We identified the images that visited the island of Sicily (numbers 8, 13 and 6), as well as the respective parishes and proceeded to the analysis of the Sicilians groups who visited Fátima, after the passage of the pilgrim images on this island, between the years 2010 to 2019, to establish the proper connection.

In the correspondences found and marked, it is confirmed that there is a direct relationship between the passage of the pilgrim image and a subsequent groups that visit Fátima. In total 4684 people arrived in Fátima, in groups, from the island of Sicily, between 2011 and 2019. An average of 520 people per year with a stay ranging from one to eight days. The average of 520 per year people moving from the island of Sicily to Fátima, for religious and spiritual reasons, embodied in the phenomenon of religious tourism, alone represents a high number of visitors considering its geographical origin and population density. However, it is in the number of days and nights that these numbers gain relevance and added dimension, in view of the high permanence in the accommodation units and in periods of the year when the affluence to the Sanctuary of Fátima is tinier: November, December, January and February.

In this sense, organized groups from the island of Sicily contribute directly to local development, through the religious component, with positive effects on economic activity, on the dialectics itself of the structures that constitute the tourist offer of Fátima and in the development of the territory by conjugation of all these elements.

Appendix

Percursos Imagem Peregrina Grupos Registados no Santuário de Fátima
Data/Dias Imagem Localidade País Data/Dias Número pessoas Paróquias Localidade País
junho dezembro 2010 Diocese Palermo Itália 23/27 maio 2011 18 Paróquia Mª S. Immacolata Palermo Itália
junho dezembro 2010 Diocese Palermo Itália 23/27 maio 2011 18 Paróquia Mª Sta Immacolata Palermo Itália
junho dezembro 2010 Diocese Palermo Itália 24/26 junho 2011 44 S. Antonio Termini Palermo Itália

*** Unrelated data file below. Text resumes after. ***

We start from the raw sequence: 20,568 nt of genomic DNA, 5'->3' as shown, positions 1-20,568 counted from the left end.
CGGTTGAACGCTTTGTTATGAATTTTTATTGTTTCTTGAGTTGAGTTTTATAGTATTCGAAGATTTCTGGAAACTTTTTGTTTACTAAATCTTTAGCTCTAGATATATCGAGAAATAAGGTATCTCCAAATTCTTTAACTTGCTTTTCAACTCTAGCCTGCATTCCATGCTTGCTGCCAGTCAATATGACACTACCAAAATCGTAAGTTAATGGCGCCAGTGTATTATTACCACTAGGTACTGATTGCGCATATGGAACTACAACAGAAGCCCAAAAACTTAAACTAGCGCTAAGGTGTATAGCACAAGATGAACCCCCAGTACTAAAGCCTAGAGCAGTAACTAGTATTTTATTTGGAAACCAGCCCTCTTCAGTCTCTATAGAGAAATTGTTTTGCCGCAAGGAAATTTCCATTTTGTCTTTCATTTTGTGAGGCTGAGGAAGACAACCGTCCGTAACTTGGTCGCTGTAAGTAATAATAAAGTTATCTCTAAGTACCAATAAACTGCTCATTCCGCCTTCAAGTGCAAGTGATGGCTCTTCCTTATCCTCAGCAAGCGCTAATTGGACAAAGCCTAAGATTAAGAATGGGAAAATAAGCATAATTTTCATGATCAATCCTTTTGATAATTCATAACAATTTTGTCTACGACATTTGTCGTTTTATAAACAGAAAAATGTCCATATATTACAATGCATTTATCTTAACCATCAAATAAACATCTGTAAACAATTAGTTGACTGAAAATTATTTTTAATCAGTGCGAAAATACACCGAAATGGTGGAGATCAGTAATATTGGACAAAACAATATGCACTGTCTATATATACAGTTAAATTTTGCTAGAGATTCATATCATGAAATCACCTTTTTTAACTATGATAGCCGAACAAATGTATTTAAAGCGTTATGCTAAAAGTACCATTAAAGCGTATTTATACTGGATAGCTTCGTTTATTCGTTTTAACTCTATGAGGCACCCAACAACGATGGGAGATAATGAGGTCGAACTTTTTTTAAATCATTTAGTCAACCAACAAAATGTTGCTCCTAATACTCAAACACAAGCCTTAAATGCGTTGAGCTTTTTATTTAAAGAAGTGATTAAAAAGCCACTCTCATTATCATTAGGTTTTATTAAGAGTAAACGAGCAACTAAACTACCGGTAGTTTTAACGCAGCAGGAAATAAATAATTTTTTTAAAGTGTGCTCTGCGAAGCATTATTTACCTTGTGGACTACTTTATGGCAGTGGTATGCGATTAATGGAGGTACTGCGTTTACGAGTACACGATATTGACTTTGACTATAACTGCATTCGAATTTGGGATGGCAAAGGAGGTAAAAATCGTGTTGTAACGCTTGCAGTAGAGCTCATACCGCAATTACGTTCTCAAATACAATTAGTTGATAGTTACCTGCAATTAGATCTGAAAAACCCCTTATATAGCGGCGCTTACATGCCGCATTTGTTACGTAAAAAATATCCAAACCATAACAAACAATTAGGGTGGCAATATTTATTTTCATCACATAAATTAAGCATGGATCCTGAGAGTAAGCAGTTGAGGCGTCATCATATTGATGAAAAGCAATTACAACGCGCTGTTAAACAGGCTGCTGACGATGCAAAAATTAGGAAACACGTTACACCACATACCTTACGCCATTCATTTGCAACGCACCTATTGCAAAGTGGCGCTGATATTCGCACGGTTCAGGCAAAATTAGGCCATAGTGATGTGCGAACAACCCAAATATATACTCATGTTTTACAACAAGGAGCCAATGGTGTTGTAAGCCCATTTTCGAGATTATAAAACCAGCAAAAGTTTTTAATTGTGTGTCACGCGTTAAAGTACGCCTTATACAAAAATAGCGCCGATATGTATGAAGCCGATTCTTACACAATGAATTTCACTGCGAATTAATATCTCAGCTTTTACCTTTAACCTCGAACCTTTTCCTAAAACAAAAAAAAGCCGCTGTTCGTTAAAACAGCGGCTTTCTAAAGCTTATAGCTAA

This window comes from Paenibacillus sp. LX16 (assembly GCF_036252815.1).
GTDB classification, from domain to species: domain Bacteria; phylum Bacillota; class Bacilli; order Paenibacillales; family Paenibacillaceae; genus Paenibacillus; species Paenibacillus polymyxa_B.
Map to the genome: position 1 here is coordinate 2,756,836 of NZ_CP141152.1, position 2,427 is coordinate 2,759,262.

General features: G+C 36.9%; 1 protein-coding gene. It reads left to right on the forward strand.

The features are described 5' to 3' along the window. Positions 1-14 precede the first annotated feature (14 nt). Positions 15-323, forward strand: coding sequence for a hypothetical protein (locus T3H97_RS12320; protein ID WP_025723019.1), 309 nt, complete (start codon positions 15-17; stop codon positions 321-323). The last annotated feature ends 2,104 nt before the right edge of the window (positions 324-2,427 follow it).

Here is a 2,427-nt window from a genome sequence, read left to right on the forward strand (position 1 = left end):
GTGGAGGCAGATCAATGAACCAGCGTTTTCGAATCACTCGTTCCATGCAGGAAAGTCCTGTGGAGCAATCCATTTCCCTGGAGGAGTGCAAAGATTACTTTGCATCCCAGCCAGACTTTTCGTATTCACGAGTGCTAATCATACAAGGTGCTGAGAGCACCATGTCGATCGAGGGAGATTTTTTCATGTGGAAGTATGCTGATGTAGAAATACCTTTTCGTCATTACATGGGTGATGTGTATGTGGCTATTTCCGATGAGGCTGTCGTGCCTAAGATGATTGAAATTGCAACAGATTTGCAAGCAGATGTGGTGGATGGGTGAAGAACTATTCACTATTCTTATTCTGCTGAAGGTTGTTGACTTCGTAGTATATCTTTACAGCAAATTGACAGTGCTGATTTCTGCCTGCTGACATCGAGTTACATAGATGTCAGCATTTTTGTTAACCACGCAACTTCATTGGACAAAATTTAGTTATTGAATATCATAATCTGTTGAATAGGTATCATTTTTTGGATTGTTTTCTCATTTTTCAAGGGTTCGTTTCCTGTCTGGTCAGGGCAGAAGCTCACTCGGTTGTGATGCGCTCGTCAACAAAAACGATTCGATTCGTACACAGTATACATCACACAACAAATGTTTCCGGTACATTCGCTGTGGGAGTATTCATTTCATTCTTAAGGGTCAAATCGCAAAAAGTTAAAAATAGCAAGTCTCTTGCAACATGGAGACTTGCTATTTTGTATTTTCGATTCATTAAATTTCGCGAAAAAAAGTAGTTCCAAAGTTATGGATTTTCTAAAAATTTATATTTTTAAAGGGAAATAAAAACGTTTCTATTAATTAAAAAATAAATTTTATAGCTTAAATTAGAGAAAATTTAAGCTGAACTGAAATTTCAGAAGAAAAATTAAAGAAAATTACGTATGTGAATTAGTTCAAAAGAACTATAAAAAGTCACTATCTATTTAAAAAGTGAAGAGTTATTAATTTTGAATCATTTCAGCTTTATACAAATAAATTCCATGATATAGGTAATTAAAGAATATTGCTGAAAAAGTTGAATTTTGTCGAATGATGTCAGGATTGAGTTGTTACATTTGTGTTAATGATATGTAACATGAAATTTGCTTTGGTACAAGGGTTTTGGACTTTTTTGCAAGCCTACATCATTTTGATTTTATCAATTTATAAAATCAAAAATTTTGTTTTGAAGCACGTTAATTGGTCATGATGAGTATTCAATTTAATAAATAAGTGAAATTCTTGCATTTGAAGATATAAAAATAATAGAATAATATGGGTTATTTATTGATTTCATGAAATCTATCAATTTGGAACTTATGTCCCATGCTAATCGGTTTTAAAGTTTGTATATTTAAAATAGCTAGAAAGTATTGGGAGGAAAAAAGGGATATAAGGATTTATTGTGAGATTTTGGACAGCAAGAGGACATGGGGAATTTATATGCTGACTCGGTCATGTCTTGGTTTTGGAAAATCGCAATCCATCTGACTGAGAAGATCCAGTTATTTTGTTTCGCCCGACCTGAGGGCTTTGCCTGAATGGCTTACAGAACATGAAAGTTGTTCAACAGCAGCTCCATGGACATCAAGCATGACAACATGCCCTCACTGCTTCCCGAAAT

junho dezembro2010 Diocese Palermo Itália 27/31 agosto 2011 52 Paróquia S.Trinit Magione Palermo Itália
junho dezembro 2010 Diocese Palermo Itália 22/24 setembro 42 Diocese de Palermo Itália
junho dezembro 2010 Diocese Palermo Itália 27 julho 2012 120 Diocese de Palermo Itália
junho dezembro 2010 Diocese Palermo Itália 25/27 junho 2013 50 Paróquia Sta Cristina – Gela Itália
junho dezembro 2010 Diocese Palermo Itália 30 julho a 2 agosto 2013 44 Palermo Itália
junho dezembro 2010 Diocese Palermo Itália 24/27 agosto 2013 40 Palermo Itália
junho dezembro 2010 Diocese Palermo Itália 25/29 janeiro 2014 26 Palermo Itália
junho dezembro 2010 Diocese Palermo Itália 7/10 julho 2014 22 Paróquia Montreal Palermo Itália
junho dezembro 2010 Diocese Palermo Itália 25 julho a 28 julho 2014 55 Palermo Itália
junho dezembro 2010 Diocese Palermo Itália 1/3 agosto 2014 29 Palermo Itália
junho dezembro 2010 Diocese Palermo Itália 25/27 janeiro 2015 45 Carini Palermo Itália
junho dezembro 2010 Diocese Palermo Itália 2/3 maio 2015 24 Palermo Itália
junho dezembro 2010 Diocese Palermo Itália 25 julho a 1 agosto 2015 24 Palermo Itália
junho dezembro 2010 Ragusa Sicília Itália 12/19 agosto 2011 39 Ragusa Itália
junho dezembro 2010 Siracussa Sicília Itália 16/20 agosto 2011 30 Siracussa Itália
junho dezembro 2010 Siracussa Sicília Itália 18/19 julho 2014 25 Siracussa Itália
junho dezembro 2010 Messina Itália 5/7 julho 2011 56 Messina Itália
junho dezembro 2010 Messina Itália 13/15 julho 2011 40 Pompei Itália
junho dezembro 2010 Messina Itália 26 julho a 2 agosto 2011 43 Paróquia St Mª Catena e St Mª Visitazione Itália
junho dezembro 2010 Messina Itália 12/16 maio 2012 35 Messina Itália
junho dezembro 2010 Messina Itália 24/25 agosto 2012 51 Calabria Messina Itália
junho dezembro 2010 Messina Itália 12/16 maio 2013 34 Guido Messina Itália
junho dezembro 2010 Messina Itália 26/27 julho 2014 40 S. Nicola di Bari Madonna Pace Messina Itália